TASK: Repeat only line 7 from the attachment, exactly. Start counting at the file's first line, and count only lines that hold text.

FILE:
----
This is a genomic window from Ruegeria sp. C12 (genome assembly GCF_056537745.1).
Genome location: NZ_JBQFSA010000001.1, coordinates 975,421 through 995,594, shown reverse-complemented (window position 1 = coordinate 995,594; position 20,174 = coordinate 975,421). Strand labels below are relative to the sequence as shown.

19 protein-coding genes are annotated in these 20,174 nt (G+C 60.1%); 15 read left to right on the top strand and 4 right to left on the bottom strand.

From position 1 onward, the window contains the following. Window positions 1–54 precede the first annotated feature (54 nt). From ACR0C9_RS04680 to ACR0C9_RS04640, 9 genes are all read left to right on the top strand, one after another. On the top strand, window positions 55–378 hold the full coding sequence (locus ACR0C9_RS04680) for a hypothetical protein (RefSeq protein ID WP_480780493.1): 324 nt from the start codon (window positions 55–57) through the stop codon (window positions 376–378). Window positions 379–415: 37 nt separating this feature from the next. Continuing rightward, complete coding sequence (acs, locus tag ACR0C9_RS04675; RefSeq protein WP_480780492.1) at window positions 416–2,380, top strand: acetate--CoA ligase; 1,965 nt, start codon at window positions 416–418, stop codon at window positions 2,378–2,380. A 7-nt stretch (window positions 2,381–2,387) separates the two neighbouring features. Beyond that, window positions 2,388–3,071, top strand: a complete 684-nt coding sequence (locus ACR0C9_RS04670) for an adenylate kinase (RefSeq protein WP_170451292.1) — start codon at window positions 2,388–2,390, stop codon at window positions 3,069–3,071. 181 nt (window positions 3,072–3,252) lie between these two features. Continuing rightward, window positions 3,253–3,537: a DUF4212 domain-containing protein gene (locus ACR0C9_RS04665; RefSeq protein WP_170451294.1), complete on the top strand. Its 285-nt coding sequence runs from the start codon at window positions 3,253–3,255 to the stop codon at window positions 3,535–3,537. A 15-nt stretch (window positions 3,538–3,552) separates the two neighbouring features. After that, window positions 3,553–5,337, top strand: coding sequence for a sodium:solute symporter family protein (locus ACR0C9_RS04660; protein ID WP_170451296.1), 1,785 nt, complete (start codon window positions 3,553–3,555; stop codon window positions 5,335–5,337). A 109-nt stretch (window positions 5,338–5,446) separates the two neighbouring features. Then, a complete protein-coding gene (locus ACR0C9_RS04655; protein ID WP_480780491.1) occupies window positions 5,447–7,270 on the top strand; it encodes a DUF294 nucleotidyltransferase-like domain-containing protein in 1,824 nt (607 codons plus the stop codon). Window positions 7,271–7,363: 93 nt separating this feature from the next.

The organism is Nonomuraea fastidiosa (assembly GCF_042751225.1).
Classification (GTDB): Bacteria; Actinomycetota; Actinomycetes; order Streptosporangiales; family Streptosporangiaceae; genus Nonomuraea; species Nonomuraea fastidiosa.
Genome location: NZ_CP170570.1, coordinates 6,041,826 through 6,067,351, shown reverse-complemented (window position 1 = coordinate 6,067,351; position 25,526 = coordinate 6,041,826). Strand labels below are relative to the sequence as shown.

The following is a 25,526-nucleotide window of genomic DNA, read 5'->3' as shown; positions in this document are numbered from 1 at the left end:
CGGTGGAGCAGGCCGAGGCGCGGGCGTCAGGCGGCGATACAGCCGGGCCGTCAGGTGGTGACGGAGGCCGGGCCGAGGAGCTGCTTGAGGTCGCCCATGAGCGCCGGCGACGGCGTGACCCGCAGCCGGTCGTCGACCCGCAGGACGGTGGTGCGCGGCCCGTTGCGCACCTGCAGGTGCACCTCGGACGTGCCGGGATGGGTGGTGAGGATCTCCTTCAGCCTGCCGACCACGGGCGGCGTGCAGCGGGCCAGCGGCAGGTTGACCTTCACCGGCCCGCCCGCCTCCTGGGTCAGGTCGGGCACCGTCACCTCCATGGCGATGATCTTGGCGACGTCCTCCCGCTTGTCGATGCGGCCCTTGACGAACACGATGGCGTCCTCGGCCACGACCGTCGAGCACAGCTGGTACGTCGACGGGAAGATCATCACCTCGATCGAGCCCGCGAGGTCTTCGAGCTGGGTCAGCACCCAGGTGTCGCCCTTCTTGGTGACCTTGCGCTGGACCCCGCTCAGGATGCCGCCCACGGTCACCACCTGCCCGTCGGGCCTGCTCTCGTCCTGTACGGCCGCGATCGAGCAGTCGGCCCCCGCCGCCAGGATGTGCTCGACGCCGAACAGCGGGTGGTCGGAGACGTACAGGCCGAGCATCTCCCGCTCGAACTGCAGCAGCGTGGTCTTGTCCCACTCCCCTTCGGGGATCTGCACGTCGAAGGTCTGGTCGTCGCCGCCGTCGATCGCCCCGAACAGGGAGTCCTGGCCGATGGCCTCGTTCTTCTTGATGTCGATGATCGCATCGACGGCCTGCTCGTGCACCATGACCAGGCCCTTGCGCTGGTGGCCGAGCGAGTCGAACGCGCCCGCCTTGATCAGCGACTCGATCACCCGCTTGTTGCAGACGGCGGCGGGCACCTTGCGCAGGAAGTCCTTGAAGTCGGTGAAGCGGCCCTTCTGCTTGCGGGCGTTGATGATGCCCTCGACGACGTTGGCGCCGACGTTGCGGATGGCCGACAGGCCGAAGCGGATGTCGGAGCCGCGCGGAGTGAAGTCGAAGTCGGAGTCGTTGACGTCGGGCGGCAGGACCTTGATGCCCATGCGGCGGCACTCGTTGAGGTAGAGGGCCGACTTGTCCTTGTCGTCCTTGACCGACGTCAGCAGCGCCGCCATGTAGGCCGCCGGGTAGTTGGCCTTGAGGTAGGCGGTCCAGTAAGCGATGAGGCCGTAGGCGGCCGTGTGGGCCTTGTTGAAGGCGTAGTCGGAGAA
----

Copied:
Genome location: NZ_CP170570.1, coordinates 6,041,826 through 6,067,351, shown reverse-complemented (window position 1 = coordinate 6,067,351; position 25,526 = coordinate 6,041,826). Strand labels below are relative to the sequence as shown.